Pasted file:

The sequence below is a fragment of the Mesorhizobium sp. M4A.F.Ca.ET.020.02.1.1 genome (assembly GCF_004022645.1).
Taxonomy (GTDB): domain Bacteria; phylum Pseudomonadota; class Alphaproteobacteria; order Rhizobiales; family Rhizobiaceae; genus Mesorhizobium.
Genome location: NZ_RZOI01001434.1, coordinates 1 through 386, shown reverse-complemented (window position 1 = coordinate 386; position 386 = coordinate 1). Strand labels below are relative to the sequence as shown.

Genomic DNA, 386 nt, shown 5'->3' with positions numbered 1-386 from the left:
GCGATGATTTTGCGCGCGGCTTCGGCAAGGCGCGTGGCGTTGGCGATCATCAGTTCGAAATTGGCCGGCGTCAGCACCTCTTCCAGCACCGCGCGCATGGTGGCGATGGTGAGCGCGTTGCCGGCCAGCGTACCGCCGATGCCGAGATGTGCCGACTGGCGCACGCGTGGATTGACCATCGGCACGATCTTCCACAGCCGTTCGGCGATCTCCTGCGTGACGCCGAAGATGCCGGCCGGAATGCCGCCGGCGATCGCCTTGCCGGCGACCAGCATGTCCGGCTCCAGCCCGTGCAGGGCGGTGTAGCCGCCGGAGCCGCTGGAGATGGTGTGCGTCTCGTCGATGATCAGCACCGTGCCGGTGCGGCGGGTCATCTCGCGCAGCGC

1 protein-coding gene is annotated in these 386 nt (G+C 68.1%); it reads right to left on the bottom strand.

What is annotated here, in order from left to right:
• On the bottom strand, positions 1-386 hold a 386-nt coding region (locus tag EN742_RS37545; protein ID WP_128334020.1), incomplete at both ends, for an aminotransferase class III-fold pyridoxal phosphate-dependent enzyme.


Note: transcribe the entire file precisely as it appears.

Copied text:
The sequence below is a fragment of the Mesorhizobium sp. M4A.F.Ca.ET.020.02.1.1 genome (assembly GCF_004022645.1).
Taxonomy (GTDB): domain Bacteria; phylum Pseudomonadota; class Alphaproteobacteria; order Rhizobiales; family Rhizobiaceae; genus Mesorhizobium.
Genome location: NZ_RZOI01001434.1, coordinates 1 through 386, shown reverse-complemented (window position 1 = coordinate 386; position 386 = coordinate 1). Strand labels below are relative to the sequence as shown.

Genomic DNA, 386 nt, shown 5'->3' with positions numbered 1-386 from the left:
GCGATGATTTTGCGCGCGGCTTCGGCAAGGCGCGTGGCGTTGGCGATCATCAGTTCGAAATTGGCCGGCGTCAGCACCTCTTCCAGCACCGCGCGCATGGTGGCGATGGTGAGCGCGTTGCCGGCCAGCGTACCGCCGATGCCGAGATGTGCCGACTGGCGCACGCGTGGATTGACCATCGGCACGATCTTCCACAGCCGTTCGGCGATCTCCTGCGTGACGCCGAAGATGCCGGCCGGAATGCCGCCGGCGATCGCCTTGCCGGCGACCAGCATGTCCGGCTCCAGCCCGTGCAGGGCGGTGTAGCCGCCGGAGCCGCTGGAGATGGTGTGCGTCTCGTCGATGATCAGCACCGTGCCGGTGCGGCGGGTCATCTCGCGCAGCGC

1 protein-coding gene is annotated in these 386 nt (G+C 68.1%); it reads right to left on the bottom strand.

What is annotated here, in order from left to right:
• On the bottom strand, positions 1-386 hold a 386-nt coding region (locus tag EN742_RS37545; protein ID WP_128334020.1), incomplete at both ends, for an aminotransferase class III-fold pyridoxal phosphate-dependent enzyme.